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Most of the purported health benefits of tea comes from

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Most of the purported health benefits of tea comes from [#permalink] New post 16 Apr 2005, 10:10
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Most of the purported health benefits of tea comes from antioxidants—compounds also found in beta carotene, vitamin E, and vitamin C that inhibit the formation of plaque along the body’s blood vessels.

A. comes from antioxidants—compounds also found in beta carotene, vitamin E, and vitamin C that
B. comes from antioxidants—compounds that are also found in beta carotene, vitamin E, and vitamin C, and they
C. come from antioxidants—compounds also found in beta carotene, vitamin E, and vitamin C, and
D. come from antioxidants—compounds that are also found in beta carotene, vitamin E, and vitamin C and that
E. come from antioxidants—compounds also found in beta carotene, vitamin E, and vitamin C, and they
[Reveal] Spoiler: OA

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Last edited by Zarrolou on 23 Jun 2013, 06:57, edited 2 times in total.
Added OA.
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 [#permalink] New post 16 Apr 2005, 10:20
Most is countable. We need a plural verb.
C. come from antioxidants—compounds also found in beta carotene, vitamin E, and vitamin C, and
###found....and inhibit -> not correct
D. come from antioxidants—compounds that are also found in beta carotene, vitamin E, and vitamin C and that ...inhibit
###parallel and correct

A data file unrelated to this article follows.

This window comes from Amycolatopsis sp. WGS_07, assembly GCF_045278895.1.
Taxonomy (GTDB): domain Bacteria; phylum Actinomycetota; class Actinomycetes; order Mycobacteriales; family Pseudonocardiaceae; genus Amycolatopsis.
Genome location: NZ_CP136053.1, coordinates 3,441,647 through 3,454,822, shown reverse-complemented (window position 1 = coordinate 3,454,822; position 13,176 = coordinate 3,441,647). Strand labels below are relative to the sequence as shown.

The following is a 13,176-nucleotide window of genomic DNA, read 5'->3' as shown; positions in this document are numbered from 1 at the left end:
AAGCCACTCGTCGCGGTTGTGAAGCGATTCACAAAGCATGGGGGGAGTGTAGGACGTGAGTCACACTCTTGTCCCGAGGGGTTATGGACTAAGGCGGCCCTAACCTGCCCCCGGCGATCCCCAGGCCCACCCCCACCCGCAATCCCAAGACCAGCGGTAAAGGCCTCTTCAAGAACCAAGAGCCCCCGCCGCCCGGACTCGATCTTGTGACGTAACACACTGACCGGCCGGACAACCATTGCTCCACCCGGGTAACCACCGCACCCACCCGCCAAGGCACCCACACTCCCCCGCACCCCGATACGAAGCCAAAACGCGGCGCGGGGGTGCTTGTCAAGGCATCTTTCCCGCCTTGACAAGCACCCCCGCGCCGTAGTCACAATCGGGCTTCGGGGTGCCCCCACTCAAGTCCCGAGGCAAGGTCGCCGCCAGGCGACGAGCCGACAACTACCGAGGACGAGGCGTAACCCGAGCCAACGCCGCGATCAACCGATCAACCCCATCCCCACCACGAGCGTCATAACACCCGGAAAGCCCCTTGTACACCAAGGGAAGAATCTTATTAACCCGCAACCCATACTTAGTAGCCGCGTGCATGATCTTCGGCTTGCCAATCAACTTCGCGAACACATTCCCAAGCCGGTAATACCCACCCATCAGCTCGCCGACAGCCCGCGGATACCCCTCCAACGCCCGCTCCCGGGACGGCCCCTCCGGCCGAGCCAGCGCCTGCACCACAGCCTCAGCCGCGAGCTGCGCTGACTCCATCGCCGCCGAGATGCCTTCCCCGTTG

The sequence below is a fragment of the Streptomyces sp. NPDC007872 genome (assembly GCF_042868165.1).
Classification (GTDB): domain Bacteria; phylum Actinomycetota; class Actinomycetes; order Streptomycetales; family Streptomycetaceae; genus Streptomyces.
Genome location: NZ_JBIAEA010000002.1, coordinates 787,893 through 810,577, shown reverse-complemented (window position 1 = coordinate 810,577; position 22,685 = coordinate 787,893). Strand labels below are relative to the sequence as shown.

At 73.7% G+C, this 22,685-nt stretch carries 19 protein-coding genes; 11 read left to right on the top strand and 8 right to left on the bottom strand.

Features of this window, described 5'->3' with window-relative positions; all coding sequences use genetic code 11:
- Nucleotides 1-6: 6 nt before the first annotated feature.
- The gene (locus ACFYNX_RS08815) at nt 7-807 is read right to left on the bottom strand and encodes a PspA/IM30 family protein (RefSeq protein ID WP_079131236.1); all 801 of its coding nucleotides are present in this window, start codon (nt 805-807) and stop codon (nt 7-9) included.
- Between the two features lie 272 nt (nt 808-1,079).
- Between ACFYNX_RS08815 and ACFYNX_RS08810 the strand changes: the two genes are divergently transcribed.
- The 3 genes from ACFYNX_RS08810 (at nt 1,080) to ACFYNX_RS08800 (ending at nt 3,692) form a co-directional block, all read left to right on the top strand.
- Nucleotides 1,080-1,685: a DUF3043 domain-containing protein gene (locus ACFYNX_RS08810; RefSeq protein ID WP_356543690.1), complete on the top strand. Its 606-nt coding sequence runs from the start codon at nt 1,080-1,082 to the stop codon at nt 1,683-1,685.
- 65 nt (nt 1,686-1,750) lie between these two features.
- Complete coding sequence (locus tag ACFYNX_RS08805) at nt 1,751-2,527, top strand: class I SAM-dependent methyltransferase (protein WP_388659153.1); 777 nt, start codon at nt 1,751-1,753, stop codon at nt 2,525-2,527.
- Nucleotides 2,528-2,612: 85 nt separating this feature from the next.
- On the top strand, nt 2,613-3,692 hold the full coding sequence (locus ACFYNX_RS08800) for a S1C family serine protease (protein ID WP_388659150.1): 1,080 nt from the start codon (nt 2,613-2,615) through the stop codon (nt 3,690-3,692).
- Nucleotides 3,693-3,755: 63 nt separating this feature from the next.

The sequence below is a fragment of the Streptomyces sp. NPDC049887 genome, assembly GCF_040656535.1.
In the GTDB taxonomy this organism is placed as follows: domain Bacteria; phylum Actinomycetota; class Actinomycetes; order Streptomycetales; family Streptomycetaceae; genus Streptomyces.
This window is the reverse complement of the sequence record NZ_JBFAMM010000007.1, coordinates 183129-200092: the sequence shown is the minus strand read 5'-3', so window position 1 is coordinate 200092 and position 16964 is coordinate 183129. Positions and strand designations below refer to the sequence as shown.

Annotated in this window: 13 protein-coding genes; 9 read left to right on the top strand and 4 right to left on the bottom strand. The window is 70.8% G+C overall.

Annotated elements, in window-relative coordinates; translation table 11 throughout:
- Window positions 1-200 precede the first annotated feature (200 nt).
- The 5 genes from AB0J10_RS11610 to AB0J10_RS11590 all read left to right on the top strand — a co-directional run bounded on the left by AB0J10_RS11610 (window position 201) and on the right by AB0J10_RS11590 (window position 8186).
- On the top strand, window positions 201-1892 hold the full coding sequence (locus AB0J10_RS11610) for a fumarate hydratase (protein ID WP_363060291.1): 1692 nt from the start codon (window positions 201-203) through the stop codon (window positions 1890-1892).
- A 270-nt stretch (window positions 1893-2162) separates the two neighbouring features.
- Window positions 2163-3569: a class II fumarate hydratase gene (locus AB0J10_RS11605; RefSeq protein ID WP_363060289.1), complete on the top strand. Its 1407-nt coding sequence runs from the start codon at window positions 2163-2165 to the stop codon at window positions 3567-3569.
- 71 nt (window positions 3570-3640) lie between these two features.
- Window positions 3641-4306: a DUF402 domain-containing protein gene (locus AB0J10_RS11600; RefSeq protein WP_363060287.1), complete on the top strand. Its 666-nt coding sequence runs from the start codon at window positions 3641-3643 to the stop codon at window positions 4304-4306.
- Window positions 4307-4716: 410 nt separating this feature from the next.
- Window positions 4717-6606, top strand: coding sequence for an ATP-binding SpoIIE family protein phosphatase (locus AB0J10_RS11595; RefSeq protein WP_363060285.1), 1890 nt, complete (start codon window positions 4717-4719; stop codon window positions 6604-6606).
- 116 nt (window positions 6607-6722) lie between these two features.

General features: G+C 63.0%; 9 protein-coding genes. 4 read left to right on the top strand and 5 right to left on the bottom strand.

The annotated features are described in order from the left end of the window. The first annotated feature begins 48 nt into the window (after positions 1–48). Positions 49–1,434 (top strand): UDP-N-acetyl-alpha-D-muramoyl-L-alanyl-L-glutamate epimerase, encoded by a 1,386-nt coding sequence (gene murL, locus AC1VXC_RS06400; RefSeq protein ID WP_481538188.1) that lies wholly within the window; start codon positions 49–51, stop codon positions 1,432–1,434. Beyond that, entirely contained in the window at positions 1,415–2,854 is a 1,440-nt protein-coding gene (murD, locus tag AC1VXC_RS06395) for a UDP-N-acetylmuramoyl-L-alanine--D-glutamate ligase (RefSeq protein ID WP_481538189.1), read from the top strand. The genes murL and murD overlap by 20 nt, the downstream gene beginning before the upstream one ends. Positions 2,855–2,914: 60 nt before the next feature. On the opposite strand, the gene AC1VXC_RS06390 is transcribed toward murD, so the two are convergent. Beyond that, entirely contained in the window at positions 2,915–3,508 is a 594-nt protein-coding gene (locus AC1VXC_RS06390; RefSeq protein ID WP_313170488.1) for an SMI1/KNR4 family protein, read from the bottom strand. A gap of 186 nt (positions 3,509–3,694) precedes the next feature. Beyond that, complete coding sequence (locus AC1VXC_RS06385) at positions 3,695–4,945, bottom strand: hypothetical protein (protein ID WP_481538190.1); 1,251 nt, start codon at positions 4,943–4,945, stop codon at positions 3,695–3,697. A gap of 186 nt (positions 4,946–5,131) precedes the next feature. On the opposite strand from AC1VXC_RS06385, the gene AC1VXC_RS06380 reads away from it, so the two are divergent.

E. come from antioxidants—compounds also found in beta carotene, vitamin E, and vitamin C, and they
###unclear referent

D
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 [#permalink] New post 16 Apr 2005, 10:26
Agree on D but the explanation is not quite right. It is not because "most" is countable that you would have a plural verb. Instead, it is "most" is one of those words that will have a plural/singular verb depending on the object of the preposition. You can refer to the SC sticky which I recently explained in the forum.
I'll give you two examples:

1- Most of the pie is eaten --> singular verb because object of the preposition "pie" is singular
2- Most of the benefits are excellent --> plural verb because object of the preposition "benefits" is plural
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 [#permalink] New post 16 Apr 2005, 10:33
Yes, I wanted to say
Most is with a plural object :)
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 [#permalink] New post 16 Apr 2005, 14:47
(D)

Paul's Explaination
+ Absolute phrase (Noun + Modifier).

-compounds that are also found in beta carotene, vitamin E, and vitamin C and (compounds) that inhibit....
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 [#permalink] New post 16 Apr 2005, 14:57
Isn't 'they' in 'E' referring to antioxidants because the "-" sets the others apart from antioxidants.
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 [#permalink] New post 16 Apr 2005, 15:11
jpv wrote:
(D)

Paul's Explaination
+ Absolute phrase (Noun + Modifier).

-compounds that are also found in beta carotene, vitamin E, and vitamin C and (compounds) that inhibit....


jpv, can u explain which one is absolute phrase by bf'ing the noun and modifier parts...thx....if the above sentence i.e. between "-" is the absolute phrase shudn't it have NO verb, in D u have "are". So I think ans shud be "E"
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 [#permalink] New post 16 Apr 2005, 15:56
banerjeea_98 wrote:
jpv, can u explain which one is absolute phrase by bf'ing the noun and modifier parts...thx....if the above sentence i.e. between "-" is the absolute phrase shudn't it have NO verb, in D u have "are". So I think ans shud be "E"